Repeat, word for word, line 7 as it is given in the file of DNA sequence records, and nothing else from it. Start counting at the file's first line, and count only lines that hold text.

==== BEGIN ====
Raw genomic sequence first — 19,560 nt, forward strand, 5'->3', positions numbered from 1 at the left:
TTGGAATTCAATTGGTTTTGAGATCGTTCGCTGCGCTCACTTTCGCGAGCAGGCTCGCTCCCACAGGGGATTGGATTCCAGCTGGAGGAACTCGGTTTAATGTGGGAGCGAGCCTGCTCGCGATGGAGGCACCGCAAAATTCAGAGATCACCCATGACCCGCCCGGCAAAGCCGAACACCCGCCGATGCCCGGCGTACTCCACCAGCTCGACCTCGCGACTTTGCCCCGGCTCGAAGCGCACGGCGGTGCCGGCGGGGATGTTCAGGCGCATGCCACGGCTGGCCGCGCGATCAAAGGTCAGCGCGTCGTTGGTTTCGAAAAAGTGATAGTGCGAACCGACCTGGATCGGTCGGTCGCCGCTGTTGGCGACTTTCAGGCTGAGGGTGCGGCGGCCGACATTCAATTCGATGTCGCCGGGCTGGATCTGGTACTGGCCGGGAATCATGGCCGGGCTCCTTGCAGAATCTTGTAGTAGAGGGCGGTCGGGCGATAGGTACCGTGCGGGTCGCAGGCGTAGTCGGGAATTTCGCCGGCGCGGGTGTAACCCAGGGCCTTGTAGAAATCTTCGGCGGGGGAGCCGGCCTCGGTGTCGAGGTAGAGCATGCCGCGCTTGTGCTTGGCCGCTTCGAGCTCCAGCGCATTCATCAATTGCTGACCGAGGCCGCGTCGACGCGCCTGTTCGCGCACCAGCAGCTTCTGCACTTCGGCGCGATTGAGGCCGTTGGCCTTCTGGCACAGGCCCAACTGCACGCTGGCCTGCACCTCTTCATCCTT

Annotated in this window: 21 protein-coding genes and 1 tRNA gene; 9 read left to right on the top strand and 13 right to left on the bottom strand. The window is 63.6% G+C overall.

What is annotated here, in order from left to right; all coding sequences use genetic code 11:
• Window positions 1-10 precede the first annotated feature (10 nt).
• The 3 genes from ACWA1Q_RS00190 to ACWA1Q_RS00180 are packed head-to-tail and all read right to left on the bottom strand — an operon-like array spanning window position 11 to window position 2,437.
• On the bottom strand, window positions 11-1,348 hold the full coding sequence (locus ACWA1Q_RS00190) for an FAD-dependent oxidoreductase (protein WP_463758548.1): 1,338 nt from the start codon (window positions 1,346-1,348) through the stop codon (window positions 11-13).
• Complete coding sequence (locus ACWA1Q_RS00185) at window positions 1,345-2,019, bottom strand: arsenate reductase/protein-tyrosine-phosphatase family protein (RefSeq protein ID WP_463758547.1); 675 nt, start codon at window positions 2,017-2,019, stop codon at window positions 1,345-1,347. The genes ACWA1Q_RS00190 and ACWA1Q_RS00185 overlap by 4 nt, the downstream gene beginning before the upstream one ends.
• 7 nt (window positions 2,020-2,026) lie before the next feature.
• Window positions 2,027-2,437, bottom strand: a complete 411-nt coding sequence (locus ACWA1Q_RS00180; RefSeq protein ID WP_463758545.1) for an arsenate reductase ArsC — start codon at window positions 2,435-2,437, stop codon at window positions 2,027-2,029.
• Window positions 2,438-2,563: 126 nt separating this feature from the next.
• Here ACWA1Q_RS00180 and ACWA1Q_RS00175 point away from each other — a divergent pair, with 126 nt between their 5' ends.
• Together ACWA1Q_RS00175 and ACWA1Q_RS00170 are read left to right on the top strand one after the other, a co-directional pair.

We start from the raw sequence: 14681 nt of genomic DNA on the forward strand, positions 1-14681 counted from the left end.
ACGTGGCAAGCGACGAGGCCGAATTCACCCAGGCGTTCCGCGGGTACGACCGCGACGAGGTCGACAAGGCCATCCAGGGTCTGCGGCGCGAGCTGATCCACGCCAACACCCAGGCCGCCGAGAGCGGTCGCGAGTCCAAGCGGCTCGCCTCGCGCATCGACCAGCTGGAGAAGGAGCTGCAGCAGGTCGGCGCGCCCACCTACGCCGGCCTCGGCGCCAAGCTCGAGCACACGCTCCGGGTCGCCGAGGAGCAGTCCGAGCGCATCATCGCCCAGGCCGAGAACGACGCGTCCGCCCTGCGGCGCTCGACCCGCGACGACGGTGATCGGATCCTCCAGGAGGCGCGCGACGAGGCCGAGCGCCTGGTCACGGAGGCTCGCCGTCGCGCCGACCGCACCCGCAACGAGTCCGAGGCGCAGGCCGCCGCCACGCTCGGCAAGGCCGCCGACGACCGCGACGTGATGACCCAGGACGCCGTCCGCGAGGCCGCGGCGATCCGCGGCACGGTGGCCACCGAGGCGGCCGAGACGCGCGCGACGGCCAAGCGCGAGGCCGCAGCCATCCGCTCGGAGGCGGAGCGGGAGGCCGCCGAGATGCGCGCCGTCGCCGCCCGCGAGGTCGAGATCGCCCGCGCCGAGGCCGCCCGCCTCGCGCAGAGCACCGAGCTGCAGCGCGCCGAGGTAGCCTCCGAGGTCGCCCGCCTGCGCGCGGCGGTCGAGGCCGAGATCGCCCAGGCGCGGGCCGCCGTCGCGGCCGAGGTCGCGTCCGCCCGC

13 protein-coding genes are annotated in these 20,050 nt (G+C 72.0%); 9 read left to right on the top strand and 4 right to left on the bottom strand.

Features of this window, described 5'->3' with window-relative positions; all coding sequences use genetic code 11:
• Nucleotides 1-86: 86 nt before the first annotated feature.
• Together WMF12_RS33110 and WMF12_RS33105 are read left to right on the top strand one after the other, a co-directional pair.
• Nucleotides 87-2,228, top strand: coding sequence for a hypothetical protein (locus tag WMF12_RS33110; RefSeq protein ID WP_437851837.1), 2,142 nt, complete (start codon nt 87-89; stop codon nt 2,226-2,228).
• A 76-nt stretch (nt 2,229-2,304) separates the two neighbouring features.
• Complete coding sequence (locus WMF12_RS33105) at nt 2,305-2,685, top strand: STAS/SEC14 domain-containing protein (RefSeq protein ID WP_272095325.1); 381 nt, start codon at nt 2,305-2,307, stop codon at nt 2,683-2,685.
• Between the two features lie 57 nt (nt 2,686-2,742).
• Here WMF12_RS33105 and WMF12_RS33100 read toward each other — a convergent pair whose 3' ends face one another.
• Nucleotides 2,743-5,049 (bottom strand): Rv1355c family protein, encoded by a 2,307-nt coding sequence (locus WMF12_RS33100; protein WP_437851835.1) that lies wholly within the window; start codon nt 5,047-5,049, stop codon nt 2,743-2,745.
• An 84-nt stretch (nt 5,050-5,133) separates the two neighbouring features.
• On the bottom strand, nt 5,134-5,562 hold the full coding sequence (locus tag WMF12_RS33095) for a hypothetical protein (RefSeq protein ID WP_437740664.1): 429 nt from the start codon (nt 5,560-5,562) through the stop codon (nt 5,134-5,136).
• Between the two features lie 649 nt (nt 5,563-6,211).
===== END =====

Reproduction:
• On the bottom strand, window positions 11-1,348 hold the full coding sequence (locus ACWA1Q_RS00190) for an FAD-dependent oxidoreductase (protein WP_463758548.1): 1,338 nt from the start codon (window positions 1,346-1,348) through the stop codon (window positions 11-13).